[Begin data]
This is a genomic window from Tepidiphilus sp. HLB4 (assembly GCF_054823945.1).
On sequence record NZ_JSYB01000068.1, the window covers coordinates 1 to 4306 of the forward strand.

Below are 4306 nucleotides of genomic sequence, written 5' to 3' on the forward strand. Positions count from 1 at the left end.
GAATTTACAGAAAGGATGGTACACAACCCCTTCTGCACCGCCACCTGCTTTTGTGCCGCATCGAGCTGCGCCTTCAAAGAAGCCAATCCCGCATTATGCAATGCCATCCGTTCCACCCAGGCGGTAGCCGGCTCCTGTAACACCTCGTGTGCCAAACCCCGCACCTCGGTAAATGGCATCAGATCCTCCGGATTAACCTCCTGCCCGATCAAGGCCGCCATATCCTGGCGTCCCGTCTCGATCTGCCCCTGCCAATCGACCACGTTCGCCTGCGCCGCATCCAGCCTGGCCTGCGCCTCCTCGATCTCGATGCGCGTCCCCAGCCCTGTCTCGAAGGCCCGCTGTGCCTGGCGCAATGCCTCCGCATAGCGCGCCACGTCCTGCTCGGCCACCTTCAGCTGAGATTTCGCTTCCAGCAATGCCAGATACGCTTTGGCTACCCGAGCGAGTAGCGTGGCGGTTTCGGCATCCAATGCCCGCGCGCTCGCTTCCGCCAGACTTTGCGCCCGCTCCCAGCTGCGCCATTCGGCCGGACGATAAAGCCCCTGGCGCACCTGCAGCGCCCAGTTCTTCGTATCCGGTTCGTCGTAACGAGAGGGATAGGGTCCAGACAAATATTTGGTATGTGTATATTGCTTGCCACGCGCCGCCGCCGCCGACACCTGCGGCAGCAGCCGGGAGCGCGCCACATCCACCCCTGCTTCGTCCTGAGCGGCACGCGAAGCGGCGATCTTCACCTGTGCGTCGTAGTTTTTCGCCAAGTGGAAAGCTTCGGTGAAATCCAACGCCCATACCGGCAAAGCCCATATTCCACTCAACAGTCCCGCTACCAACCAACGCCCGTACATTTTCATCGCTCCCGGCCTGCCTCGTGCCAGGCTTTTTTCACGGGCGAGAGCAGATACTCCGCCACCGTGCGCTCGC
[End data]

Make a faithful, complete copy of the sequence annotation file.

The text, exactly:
This is a genomic window from Tepidiphilus sp. HLB4 (assembly GCF_054823945.1).
On sequence record NZ_JSYB01000068.1, the window covers coordinates 1 to 4306 of the forward strand.

Below are 4306 nucleotides of genomic sequence, written 5' to 3' on the forward strand. Positions count from 1 at the left end.
GAATTTACAGAAAGGATGGTACACAACCCCTTCTGCACCGCCACCTGCTTTTGTGCCGCATCGAGCTGCGCCTTCAAAGAAGCCAATCCCGCATTATGCAATGCCATCCGTTCCACCCAGGCGGTAGCCGGCTCCTGTAACACCTCGTGTGCCAAACCCCGCACCTCGGTAAATGGCATCAGATCCTCCGGATTAACCTCCTGCCCGATCAAGGCCGCCATATCCTGGCGTCCCGTCTCGATCTGCCCCTGCCAATCGACCACGTTCGCCTGCGCCGCATCCAGCCTGGCCTGCGCCTCCTCGATCTCGATGCGCGTCCCCAGCCCTGTCTCGAAGGCCCGCTGTGCCTGGCGCAATGCCTCCGCATAGCGCGCCACGTCCTGCTCGGCCACCTTCAGCTGAGATTTCGCTTCCAGCAATGCCAGATACGCTTTGGCTACCCGAGCGAGTAGCGTGGCGGTTTCGGCATCCAATGCCCGCGCGCTCGCTTCCGCCAGACTTTGCGCCCGCTCCCAGCTGCGCCATTCGGCCGGACGATAAAGCCCCTGGCGCACCTGCAGCGCCCAGTTCTTCGTATCCGGTTCGTCGTAACGAGAGGGATAGGGTCCAGACAAATATTTGGTATGTGTATATTGCTTGCCACGCGCCGCCGCCGCCGACACCTGCGGCAGCAGCCGGGAGCGCGCCACATCCACCCCTGCTTCGTCCTGAGCGGCACGCGAAGCGGCGATCTTCACCTGTGCGTCGTAGTTTTTCGCCAAGTGGAAAGCTTCGGTGAAATCCAACGCCCATACCGGCAAAGCCCATATTCCACTCAACAGTCCCGCTACCAACCAACGCCCGTACATTTTCATCGCTCCCGGCCTGCCTCGTGCCAGGCTTTTTTCACGGGCGAGAGCAGATACTCCGCCACCGTGCGCTCGC